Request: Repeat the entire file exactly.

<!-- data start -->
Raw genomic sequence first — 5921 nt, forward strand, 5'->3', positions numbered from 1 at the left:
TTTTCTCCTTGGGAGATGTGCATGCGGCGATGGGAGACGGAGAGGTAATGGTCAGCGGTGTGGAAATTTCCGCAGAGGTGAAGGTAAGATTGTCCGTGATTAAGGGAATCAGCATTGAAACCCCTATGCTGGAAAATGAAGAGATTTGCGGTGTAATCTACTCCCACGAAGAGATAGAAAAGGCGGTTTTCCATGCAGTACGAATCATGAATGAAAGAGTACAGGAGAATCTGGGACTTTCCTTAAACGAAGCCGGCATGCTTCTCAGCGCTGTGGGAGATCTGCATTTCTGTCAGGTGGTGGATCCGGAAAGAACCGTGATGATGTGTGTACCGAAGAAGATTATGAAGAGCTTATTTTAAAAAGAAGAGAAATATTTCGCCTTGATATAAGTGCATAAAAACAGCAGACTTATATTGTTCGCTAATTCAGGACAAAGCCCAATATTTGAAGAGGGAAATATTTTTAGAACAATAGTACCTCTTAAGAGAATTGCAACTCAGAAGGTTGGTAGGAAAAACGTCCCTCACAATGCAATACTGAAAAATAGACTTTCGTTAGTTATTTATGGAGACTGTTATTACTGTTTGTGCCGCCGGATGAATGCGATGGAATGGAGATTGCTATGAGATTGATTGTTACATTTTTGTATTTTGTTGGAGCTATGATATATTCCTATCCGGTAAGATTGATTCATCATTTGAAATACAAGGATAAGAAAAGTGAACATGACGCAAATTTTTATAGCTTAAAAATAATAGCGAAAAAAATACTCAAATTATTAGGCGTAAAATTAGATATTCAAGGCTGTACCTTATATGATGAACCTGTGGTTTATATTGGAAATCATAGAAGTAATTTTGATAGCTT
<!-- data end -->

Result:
Raw genomic sequence first — 5921 nt, forward strand, 5'->3', positions numbered from 1 at the left:
TTTTCTCCTTGGGAGATGTGCATGCGGCGATGGGAGACGGAGAGGTAATGGTCAGCGGTGTGGAAATTTCCGCAGAGGTGAAGGTAAGATTGTCCGTGATTAAGGGAATCAGCATTGAAACCCCTATGCTGGAAAATGAAGAGATTTGCGGTGTAATCTACTCCCACGAAGAGATAGAAAAGGCGGTTTTCCATGCAGTACGAATCATGAATGAAAGAGTACAGGAGAATCTGGGACTTTCCTTAAACGAAGCCGGCATGCTTCTCAGCGCTGTGGGAGATCTGCATTTCTGTCAGGTGGTGGATCCGGAAAGAACCGTGATGATGTGTGTACCGAAGAAGATTATGAAGAGCTTATTTTAAAAAGAAGAGAAATATTTCGCCTTGATATAAGTGCATAAAAACAGCAGACTTATATTGTTCGCTAATTCAGGACAAAGCCCAATATTTGAAGAGGGAAATATTTTTAGAACAATAGTACCTCTTAAGAGAATTGCAACTCAGAAGGTTGGTAGGAAAAACGTCCCTCACAATGCAATACTGAAAAATAGACTTTCGTTAGTTATTTATGGAGACTGTTATTACTGTTTGTGCCGCCGGATGAATGCGATGGAATGGAGATTGCTATGAGATTGATTGTTACATTTTTGTATTTTGTTGGAGCTATGATATATTCCTATCCGGTAAGATTGATTCATCATTTGAAATACAAGGATAAGAAAAGTGAACATGACGCAAATTTTTATAGCTTAAAAATAATAGCGAAAAAAATACTCAAATTATTAGGCGTAAAATTAGATATTCAAGGCTGTACCTTATATGATGAACCTGTGGTTTATATTGGAAATCATAGAAGTAATTTTGATAGCTT